The play that started Girish Karnad’s successful career as a playwright was Yayati. It was penned over a few weeks in 1960 when Karnad was planning to leave India for Oxford as a Rhodes Scholar for three years against the wishes of his parents. Hence, the play had its relevance that older generation demand sacrifices on the part of younger generation.
Unlike his other play, it was Priya Adarkar who first translated the play. It served the purpose until Girish Karnad himself felt the need to translate it in 2008. Actually he was reluctant to touch the play, a work of his ‘juvenilia’ (written when he was only twenty two.) The present translation of the play by Karnad is, therefore, modified and enriched with the suggestions from Satyadev Dubey, Dr. Shreeram Lagoo, and C. R. Simha.
On the suggestion of Kurtkoti, Karnad, in Yayati, tried to reinterpret the myth psychoanalytically like Eugene O’Neill. Karnad was very much influenced by O’Neill’s Mourning Becomes Electra and wanted to achieve the same kind of intensity. Karnad found the myth of Yayati-Devayani-Sharmishtha rich in possibilities for the expression of psychological and physiological needs of human beings and social obligations. It was moulded on John Anouilh’s plays as he was influenced by Alkazi (who had tremendous influence of Anouilh). He experienced Anouilh through Alkazi and wrote his first play Yayati which was inspired from Anitigone.
The myth of Yayati-Devayani-Sharmishtha has been continuously adapted in Indian literature. It has been turned into many plays and novels. There are films based on the myth. In Marathi literature, the two Jnanapith Awardees Khandekar and Shiravadkar (Kusumagraj) adapted the myth into a novel and a stage play respectively. Indian writer’s fascination with the myth of Yayati still exists and works based on the myth pour in every year. However, Karnad’s adaptation holds an important place in these outnumbering adaptations. He challenges the very authority of parents by inventing the character of Chitralekha who questions the moral authority of Yayati in taking over her husband’s youth on the very first night of their marriage.
According to Devdutta Pattaniak (2006 article: Myth Theory), in Hindu mythology there is a famous ‘Yayati Complex’, that is, parents expecting sacrifices on the part of their children to fulfill their selfish motives. He termed it as ‘reverse Oedipus Complex’. In Greek mythology, there are numerous tales depicting a son responsible for the death of his father. For example, the famous tale of Oedipus Rex. However, in Hindu mythology we have the reverse situation i.e. a father destroys his son to fulfill his ambitions. Whether it is Bhisma, Rama or Pooru, they have to sacrifice for the sake of their fathers. The Yayati Complex indicates the moral obligations in Indian family which even Karnad had to abide by when he decided to go to Oxford as a Rhodes Scholar for three years. Hence, Karnad employed the myth to show the intricacies of Indian family structure and challenge its moral authority which makes sons like Pooru to sacrifice their prime and precious things to keep it intact. He writes,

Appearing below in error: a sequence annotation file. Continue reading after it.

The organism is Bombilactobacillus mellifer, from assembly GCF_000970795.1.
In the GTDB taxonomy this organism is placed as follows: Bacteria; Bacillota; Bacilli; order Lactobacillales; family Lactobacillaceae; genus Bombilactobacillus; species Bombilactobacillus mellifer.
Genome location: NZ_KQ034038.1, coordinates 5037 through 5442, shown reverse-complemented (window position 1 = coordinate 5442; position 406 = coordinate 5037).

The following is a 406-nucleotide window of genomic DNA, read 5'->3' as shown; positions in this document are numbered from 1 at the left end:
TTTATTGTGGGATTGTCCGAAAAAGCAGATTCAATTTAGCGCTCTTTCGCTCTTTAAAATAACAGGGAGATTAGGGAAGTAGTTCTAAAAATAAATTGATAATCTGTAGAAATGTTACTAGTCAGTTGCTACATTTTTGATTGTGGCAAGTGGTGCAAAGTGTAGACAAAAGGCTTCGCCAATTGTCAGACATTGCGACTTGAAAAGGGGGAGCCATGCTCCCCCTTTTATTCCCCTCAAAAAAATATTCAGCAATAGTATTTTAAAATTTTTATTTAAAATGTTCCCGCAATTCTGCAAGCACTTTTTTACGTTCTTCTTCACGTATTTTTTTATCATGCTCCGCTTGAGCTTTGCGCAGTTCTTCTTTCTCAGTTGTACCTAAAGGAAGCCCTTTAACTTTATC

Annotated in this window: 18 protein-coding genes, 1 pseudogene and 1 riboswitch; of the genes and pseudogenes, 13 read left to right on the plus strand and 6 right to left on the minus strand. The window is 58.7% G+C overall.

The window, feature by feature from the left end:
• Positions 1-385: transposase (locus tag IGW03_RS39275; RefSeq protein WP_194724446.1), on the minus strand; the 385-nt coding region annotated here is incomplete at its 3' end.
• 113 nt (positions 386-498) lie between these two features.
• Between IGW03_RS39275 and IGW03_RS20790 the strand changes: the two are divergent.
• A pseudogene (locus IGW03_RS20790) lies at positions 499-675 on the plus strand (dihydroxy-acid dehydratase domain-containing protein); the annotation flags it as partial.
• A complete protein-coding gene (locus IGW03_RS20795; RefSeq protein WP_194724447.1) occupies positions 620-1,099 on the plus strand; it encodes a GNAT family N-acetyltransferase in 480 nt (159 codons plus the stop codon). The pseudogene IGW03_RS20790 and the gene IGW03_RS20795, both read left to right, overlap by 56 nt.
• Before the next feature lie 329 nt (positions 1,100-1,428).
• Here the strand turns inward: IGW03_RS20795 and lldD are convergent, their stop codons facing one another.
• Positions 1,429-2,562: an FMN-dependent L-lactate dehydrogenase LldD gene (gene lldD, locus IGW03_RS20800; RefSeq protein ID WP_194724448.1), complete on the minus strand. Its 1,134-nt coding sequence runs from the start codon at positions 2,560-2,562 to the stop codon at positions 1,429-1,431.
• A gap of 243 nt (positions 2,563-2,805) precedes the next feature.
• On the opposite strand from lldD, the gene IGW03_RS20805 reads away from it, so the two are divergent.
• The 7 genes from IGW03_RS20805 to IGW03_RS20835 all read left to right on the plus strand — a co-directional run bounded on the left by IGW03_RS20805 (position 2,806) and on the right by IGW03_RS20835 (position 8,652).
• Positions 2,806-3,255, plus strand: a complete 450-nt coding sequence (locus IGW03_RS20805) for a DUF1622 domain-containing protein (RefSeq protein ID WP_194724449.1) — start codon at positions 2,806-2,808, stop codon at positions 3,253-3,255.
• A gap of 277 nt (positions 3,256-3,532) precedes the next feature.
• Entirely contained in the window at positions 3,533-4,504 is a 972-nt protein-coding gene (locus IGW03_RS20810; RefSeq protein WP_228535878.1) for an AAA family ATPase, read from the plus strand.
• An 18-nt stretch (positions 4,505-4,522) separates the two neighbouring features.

While I was writing the play, I saw it only as an escape from my stressful situation. But looking back, I am amazed at how precisely the myth reflected my anxieties at that moment, my resentment with all those who seemed to demand that I sacrifice my future. By the time I had finished working on Yayati-during the three weeks it took the ship to reach England and in the lonely cloisters of the university – the myth had enabled me to articulate to myself a set of values that I had been unable to arrive at rationally. Whether to return home finally seemed the most minor of issues; the myth had nailed me to the past (2008: 74).
Karnad sticks to the original story as far as the past of the characters is concerned. The prenuptial conflicting relation of Devayani and Sharmishtha, Yayati’s encounter with Devayani whom he found in a well after her quarrel with Sharmishtha, and his marriage with Devayani form the part of exposition which is spread through the play. In the play, Yayati’s liaison with Sharmishtha and willingness to marry her angers Devayani. She makes her father Shukracharya curse Yayati for his transgression to become decrepitude. In the original story, Devayani learns about the marriage between Sharmishtha and Yayati from their sons.